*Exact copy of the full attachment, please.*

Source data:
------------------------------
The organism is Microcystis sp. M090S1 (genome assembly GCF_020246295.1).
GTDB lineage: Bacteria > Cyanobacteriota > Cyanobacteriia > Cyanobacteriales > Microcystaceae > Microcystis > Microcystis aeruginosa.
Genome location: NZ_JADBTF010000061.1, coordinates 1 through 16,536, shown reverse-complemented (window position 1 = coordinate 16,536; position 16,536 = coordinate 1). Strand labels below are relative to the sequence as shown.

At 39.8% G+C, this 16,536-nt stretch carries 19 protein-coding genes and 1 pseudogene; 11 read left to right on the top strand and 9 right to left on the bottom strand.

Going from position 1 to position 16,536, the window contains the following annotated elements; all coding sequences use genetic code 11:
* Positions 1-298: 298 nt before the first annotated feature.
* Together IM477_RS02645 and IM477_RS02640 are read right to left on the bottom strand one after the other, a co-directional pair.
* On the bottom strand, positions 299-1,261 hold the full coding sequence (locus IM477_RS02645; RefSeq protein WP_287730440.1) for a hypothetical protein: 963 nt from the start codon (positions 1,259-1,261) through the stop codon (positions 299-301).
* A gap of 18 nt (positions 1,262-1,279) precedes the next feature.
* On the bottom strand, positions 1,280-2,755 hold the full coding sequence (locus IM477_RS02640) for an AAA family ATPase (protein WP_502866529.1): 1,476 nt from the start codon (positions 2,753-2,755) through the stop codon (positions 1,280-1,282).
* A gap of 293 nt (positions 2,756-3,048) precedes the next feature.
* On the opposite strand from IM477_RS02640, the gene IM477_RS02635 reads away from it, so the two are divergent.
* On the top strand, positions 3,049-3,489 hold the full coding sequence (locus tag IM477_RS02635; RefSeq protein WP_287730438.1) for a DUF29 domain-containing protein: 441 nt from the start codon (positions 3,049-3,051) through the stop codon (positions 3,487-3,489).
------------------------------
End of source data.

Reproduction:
The organism is Microcystis sp. M090S1 (genome assembly GCF_020246295.1).
GTDB lineage: Bacteria > Cyanobacteriota > Cyanobacteriia > Cyanobacteriales > Microcystaceae > Microcystis > Microcystis aeruginosa.
Genome location: NZ_JADBTF010000061.1, coordinates 1 through 16,536, shown reverse-complemented (window position 1 = coordinate 16,536; position 16,536 = coordinate 1). Strand labels below are relative to the sequence as shown.

At 39.8% G+C, this 16,536-nt stretch carries 19 protein-coding genes and 1 pseudogene; 11 read left to right on the top strand and 9 right to left on the bottom strand.

Going from position 1 to position 16,536, the window contains the following annotated elements; all coding sequences use genetic code 11:
* Positions 1-298: 298 nt before the first annotated feature.
* Together IM477_RS02645 and IM477_RS02640 are read right to left on the bottom strand one after the other, a co-directional pair.
* On the bottom strand, positions 299-1,261 hold the full coding sequence (locus IM477_RS02645; RefSeq protein WP_287730440.1) for a hypothetical protein: 963 nt from the start codon (positions 1,259-1,261) through the stop codon (positions 299-301).
* A gap of 18 nt (positions 1,262-1,279) precedes the next feature.
* On the bottom strand, positions 1,280-2,755 hold the full coding sequence (locus IM477_RS02640) for an AAA family ATPase (protein WP_502866529.1): 1,476 nt from the start codon (positions 2,753-2,755) through the stop codon (positions 1,280-1,282).
* A gap of 293 nt (positions 2,756-3,048) precedes the next feature.
* On the opposite strand from IM477_RS02640, the gene IM477_RS02635 reads away from it, so the two are divergent.
* On the top strand, positions 3,049-3,489 hold the full coding sequence (locus tag IM477_RS02635; RefSeq protein WP_287730438.1) for a DUF29 domain-containing protein: 441 nt from the start codon (positions 3,049-3,051) through the stop codon (positions 3,487-3,489).